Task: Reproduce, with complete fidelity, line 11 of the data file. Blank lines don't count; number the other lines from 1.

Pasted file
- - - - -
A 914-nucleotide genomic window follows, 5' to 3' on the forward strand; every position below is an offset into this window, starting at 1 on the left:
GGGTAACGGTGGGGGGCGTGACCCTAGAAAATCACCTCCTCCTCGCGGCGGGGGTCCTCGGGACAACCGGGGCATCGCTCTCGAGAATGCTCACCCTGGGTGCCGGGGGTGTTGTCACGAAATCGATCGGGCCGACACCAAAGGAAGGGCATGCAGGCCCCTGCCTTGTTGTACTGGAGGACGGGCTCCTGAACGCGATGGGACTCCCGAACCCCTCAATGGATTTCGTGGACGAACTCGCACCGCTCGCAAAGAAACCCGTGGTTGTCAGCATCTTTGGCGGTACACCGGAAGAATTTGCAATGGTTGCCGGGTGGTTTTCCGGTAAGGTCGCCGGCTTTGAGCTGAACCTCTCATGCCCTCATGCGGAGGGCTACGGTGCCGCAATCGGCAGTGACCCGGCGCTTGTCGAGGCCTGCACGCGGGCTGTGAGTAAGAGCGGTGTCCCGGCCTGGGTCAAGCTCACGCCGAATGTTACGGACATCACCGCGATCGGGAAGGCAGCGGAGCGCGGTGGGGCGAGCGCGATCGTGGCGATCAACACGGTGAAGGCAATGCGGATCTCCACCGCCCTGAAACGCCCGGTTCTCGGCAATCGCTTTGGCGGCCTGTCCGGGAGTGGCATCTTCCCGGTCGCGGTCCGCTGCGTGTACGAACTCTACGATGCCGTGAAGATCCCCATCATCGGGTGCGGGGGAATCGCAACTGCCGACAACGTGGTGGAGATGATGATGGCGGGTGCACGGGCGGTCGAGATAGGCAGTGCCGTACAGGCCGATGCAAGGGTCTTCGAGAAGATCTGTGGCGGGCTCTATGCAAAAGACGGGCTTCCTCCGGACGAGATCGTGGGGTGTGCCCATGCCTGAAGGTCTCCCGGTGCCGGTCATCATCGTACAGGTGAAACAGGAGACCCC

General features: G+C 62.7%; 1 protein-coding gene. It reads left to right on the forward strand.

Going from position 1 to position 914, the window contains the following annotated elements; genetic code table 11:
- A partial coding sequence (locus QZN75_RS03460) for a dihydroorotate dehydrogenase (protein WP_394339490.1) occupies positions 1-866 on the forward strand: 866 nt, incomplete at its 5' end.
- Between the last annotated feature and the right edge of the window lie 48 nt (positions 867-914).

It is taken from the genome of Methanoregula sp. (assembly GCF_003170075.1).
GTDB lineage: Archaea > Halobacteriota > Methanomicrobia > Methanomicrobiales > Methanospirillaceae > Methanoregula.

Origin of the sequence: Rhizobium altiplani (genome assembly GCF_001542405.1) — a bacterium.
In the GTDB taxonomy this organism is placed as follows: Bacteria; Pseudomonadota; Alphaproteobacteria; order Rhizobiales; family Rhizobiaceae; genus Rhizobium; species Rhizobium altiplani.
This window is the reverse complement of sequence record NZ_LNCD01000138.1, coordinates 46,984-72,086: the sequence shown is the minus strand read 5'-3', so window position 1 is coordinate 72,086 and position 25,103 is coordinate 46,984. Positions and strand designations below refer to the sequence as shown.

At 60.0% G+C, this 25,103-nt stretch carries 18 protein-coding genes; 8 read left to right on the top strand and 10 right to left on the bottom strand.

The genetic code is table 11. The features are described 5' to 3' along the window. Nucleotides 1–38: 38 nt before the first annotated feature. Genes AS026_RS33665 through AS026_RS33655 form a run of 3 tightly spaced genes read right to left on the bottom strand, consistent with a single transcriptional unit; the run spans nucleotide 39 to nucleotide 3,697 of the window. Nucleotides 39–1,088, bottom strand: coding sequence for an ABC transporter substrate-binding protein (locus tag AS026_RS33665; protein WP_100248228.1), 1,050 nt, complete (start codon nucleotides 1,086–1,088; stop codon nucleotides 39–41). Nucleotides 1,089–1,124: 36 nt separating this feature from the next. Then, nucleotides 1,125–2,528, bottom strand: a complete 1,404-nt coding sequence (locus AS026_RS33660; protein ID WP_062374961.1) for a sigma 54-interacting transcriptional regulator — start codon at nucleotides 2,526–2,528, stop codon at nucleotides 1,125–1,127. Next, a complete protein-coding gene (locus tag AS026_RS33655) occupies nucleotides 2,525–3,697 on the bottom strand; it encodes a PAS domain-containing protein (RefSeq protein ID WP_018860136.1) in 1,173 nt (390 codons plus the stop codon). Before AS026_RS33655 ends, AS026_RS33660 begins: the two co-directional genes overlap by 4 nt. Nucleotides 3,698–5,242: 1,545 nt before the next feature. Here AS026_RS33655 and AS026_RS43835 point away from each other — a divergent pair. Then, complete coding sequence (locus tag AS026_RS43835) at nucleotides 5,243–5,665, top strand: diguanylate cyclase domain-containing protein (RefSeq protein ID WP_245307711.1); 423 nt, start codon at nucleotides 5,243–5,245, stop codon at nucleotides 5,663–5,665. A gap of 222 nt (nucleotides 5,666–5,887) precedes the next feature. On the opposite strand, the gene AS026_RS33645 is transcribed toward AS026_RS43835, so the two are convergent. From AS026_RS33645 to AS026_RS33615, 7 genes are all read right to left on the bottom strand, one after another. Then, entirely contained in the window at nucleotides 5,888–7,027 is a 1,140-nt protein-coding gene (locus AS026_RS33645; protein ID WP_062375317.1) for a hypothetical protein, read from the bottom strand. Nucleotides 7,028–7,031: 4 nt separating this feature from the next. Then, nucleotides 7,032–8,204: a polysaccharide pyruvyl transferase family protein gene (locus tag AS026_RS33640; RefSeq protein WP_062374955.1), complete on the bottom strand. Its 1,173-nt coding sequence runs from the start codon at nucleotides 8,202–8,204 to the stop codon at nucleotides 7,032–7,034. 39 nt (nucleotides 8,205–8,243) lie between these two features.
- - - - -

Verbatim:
This window is the reverse complement of sequence record NZ_LNCD01000138.1, coordinates 46,984-72,086: the sequence shown is the minus strand read 5'-3', so window position 1 is coordinate 72,086 and position 25,103 is coordinate 46,984. Positions and strand designations below refer to the sequence as shown.